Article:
The Vanderbilt Campus: A Pictoral History by Robert A. McGaw notes that “big trees older than Vanderbilt shade Stevenson Center’s upper courtyard”. We don’t know the basis for McGaw’s statement; however, he was a long-term observer of Vanderbilt’s trees and was familiar with most of the trees on campus. The trees in that area would probably be hidden behind Wesley Hall (the imposing building behind Old Engineering) in the 1890-1900 photo above, so it isn’t any help.
The big trees in Stevenson Courtyard can be recognized in two aerial photos of the campus taken about 1930. The sycamore is apparent due to its white bark illuminated by the winter sun. It is clear from these photos that the three trees were large in 1930. They may have been large enough to have been more than 55 years old at the time and thus predate the university.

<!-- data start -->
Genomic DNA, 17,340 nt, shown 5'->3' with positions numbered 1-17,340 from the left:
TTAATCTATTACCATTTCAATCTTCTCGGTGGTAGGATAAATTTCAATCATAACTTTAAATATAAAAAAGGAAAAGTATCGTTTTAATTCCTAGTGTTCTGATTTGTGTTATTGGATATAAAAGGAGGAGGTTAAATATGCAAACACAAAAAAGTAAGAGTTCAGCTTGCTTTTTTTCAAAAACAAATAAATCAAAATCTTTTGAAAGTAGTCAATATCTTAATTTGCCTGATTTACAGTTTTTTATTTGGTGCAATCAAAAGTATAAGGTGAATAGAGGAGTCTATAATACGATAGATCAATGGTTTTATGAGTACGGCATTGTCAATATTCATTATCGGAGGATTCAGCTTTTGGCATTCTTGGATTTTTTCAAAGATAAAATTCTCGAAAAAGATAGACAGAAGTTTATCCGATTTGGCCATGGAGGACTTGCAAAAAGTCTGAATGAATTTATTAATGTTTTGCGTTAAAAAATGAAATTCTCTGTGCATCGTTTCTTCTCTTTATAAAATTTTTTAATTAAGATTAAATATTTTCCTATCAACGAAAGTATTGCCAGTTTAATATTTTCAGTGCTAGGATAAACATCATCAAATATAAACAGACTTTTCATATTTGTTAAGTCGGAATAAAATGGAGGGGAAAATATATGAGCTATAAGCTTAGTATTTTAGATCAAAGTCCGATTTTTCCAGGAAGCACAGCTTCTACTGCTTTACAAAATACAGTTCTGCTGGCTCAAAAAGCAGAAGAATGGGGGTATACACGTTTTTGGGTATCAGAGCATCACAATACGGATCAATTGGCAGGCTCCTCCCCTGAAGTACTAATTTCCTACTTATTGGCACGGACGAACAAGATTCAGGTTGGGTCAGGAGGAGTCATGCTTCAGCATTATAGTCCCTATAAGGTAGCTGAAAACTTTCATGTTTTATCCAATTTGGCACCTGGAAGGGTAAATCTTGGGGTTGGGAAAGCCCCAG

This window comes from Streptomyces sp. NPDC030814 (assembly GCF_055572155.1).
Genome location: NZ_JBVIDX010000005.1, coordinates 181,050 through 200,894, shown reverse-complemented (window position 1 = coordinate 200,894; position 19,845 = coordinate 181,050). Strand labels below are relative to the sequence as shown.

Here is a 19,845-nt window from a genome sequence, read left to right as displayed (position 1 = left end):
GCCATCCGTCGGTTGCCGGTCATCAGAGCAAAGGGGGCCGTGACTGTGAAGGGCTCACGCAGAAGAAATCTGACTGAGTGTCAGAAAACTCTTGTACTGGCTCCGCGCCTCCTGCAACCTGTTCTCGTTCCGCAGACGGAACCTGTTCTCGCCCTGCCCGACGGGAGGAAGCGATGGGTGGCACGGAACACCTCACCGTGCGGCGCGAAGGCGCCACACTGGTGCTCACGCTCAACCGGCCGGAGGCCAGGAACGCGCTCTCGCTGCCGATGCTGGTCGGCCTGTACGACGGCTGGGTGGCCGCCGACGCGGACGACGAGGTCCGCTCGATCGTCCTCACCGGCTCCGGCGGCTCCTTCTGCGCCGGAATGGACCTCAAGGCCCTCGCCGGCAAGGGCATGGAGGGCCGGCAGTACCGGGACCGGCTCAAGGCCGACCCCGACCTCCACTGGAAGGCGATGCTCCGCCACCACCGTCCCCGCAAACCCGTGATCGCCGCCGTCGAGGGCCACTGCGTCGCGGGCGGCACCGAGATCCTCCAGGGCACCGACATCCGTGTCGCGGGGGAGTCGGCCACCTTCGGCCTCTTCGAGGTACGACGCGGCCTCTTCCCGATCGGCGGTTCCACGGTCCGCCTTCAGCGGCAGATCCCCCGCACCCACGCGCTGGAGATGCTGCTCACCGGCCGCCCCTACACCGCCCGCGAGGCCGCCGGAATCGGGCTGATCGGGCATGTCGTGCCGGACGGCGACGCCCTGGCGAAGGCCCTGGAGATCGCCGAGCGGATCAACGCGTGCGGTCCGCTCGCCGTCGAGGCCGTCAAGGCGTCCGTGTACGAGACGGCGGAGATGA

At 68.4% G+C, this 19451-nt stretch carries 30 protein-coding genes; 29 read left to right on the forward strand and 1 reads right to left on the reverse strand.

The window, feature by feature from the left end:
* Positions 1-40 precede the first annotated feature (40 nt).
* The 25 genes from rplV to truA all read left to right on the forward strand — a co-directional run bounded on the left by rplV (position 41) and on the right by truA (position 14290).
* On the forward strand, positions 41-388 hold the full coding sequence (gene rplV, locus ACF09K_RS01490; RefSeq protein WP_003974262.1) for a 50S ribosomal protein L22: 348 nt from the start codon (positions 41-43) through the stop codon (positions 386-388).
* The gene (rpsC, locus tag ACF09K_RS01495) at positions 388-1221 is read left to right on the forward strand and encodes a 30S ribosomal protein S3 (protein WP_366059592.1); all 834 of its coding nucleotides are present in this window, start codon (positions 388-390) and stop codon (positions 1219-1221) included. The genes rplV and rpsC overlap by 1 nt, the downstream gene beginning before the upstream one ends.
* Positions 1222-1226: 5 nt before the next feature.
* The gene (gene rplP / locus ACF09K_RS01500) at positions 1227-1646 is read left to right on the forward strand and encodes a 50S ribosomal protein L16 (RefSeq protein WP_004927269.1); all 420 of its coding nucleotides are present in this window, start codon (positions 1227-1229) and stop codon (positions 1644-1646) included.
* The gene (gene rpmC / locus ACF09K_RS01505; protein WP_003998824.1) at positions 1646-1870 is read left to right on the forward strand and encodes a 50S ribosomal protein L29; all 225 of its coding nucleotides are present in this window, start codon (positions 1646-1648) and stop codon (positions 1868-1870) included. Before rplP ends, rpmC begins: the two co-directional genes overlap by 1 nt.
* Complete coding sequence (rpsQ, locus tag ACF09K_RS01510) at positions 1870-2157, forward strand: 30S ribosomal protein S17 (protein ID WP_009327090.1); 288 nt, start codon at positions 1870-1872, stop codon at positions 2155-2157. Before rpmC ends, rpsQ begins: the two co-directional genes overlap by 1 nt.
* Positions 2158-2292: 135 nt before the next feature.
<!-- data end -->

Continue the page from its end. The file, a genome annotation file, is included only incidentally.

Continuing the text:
Sometime between the publication of McGaw’s book in 1978 and now (2014), two of the trees died and only the sycamore remains at that location as a candidate for “big tree older than Vanderbilt”.
View of Vanderbilt Campus from the west, c. 1930. Arrows mark tops of trees found in Stevenson Courtyard in 1978. Dots mark approximate location of bases of trunks. Sycamore on right.
source: Vanderbilt Campus Planning and Construction, Facilities Information Services. http://dx.doi.org/10.6084/m9.figshare.1572994
View of Vanderbilt Campus from the east, c. 1930. Arrows mark tops of trees found in Stevenson Courtyard in 1978. Dots mark approximate location of bases of trunks. Sycamore on left, middle tree not distinguishable.
source: Vanderbilt University Special Collections and University Archives.
Vanderbilt campus in 2012 (140 years after its founding)
photo by Steve Baskauf